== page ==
Nader: McAuliffe offered money to get me off ballots

Ralph Nader says the then-DNC chair wanted him off the ballot in 2004 battleground states, and was prepared to pay


Alex Koppelman
May 29, 2009 3:01AM (UTC)

It's no secret that Democrats wanted Ralph Nader out of the presidential race in 2004. They blamed him for former Vice President Gore's loss to then-President Bush, and were worried that if the contest between Bush and Sen. John Kerry were close, the longtime activist could be the difference maker once again. Now, Nader's saying that one prominent Democrat even offered him money if he'd take his name off the ballot in certain key states.

In an interview with the Washington Post, Nader said that then-Democratic National Committee Chairman Terry McAuliffe approached him with a deal: Money that would help him campaign in 31 states in exchange for a promise to get out of the race in 19 other states.

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"When you get a call like that, first of all it's inappropriate,'' Nader told the Post. "The other thing is if you don't immediately say no, it's like taffy, you get stuck with it." His former campaign manager, Theresa Amato, called it "a very undemocratic kind of thing to do,'' saying, "The head of the Democratic party was telling Ralph where he could or not could run."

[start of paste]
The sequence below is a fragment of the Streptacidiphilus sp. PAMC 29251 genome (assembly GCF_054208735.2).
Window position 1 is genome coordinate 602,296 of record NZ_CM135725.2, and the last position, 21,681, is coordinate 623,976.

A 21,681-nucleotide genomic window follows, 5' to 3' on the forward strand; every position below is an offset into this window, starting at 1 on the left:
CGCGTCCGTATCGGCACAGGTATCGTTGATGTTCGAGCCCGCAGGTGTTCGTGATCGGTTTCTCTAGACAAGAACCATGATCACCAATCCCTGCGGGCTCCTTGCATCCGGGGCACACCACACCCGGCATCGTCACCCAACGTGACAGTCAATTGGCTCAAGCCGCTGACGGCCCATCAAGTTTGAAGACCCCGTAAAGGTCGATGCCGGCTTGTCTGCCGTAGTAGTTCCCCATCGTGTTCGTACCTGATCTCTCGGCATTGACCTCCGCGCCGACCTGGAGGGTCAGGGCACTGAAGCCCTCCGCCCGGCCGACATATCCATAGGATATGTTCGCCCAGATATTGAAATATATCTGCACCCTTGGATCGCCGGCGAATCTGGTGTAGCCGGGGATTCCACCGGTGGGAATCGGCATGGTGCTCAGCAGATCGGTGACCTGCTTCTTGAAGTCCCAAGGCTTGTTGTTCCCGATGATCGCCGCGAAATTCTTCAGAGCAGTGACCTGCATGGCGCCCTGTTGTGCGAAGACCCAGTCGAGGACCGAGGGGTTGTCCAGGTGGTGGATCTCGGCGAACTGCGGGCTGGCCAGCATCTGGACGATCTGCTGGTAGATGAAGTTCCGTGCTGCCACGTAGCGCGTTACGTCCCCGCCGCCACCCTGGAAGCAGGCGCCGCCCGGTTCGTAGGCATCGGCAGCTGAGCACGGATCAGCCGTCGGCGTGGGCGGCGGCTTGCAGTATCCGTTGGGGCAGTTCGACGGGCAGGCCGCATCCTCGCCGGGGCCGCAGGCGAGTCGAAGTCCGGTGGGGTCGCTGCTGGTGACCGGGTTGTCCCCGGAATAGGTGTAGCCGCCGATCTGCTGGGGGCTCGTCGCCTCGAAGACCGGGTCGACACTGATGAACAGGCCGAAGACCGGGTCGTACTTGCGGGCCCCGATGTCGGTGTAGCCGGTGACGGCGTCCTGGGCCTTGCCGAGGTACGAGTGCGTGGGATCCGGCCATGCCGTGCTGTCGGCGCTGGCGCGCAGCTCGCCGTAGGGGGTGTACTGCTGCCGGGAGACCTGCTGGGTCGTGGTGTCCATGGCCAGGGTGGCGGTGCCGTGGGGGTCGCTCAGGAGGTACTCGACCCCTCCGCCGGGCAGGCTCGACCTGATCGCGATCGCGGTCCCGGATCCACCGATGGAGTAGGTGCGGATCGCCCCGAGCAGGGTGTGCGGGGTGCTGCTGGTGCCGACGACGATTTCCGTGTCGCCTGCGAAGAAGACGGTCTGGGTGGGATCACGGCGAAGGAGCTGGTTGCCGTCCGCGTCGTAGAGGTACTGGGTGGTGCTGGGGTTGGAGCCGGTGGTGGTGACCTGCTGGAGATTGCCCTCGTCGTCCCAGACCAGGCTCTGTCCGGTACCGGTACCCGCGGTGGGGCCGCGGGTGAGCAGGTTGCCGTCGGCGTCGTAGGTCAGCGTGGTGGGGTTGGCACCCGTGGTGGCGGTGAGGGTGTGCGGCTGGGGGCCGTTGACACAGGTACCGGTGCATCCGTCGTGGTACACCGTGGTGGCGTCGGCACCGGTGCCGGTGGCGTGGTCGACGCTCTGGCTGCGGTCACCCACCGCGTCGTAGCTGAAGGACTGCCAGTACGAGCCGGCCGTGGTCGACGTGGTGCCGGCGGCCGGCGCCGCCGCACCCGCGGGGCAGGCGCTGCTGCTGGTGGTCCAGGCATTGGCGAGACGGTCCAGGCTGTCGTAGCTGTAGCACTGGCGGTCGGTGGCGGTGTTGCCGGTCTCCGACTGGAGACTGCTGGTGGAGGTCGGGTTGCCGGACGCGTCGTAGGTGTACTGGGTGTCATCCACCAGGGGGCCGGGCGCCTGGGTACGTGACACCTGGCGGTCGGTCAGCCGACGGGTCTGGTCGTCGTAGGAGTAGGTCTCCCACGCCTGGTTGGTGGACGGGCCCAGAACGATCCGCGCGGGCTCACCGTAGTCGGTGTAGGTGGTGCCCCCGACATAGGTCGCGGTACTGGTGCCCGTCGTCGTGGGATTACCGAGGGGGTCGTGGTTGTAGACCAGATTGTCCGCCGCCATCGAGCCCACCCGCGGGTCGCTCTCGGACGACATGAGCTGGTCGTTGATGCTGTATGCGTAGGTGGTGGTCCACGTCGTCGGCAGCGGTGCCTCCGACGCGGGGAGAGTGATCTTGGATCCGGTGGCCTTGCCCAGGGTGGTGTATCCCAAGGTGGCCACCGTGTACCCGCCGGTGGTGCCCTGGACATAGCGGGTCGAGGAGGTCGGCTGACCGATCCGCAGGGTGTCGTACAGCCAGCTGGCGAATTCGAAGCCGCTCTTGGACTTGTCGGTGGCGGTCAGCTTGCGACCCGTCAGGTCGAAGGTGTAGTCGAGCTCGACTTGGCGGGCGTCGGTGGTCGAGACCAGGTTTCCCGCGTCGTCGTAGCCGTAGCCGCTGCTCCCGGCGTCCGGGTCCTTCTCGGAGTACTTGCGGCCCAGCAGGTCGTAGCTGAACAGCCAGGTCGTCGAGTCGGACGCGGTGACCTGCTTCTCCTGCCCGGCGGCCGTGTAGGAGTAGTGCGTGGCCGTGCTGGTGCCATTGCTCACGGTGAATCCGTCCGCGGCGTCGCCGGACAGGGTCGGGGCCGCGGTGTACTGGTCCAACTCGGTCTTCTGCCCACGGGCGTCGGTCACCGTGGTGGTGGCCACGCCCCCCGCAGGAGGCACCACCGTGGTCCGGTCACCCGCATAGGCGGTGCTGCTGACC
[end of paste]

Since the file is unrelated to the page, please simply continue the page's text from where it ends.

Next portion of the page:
If the Post's description of what happened is accurate, that doesn't seem to be the case -- the head of the Democratic Party wasn't telling Nader where he could or could not run, he was asking him not to run in certain places and offering him a financial incentive. That still doesn't make McAuliffe's offer -- which he isn't confirming, per se, but isn't denying either -- a great moment in the history of American politics, of course.

But it's not like Nader is naive about the way this works. At the same time that Democrats were offering to donate money to get him off some ballots, Republicans were actually donating money to help him campaign, most likely in the same states McAuliffe wanted him out of. The results and the method are different, but the principle seems to me to be the same: A major party using its connections to big-money donors to covertly affect the election through a third party. Nader had a problem with it when it meant he'd be off some ballots, but -- at least it seemed this way when he spoke with Salon's David Talbot in 2004 -- not when it meant helping him get on some.


Alex Koppelman

Alex Koppelman is a staff writer for Salon.

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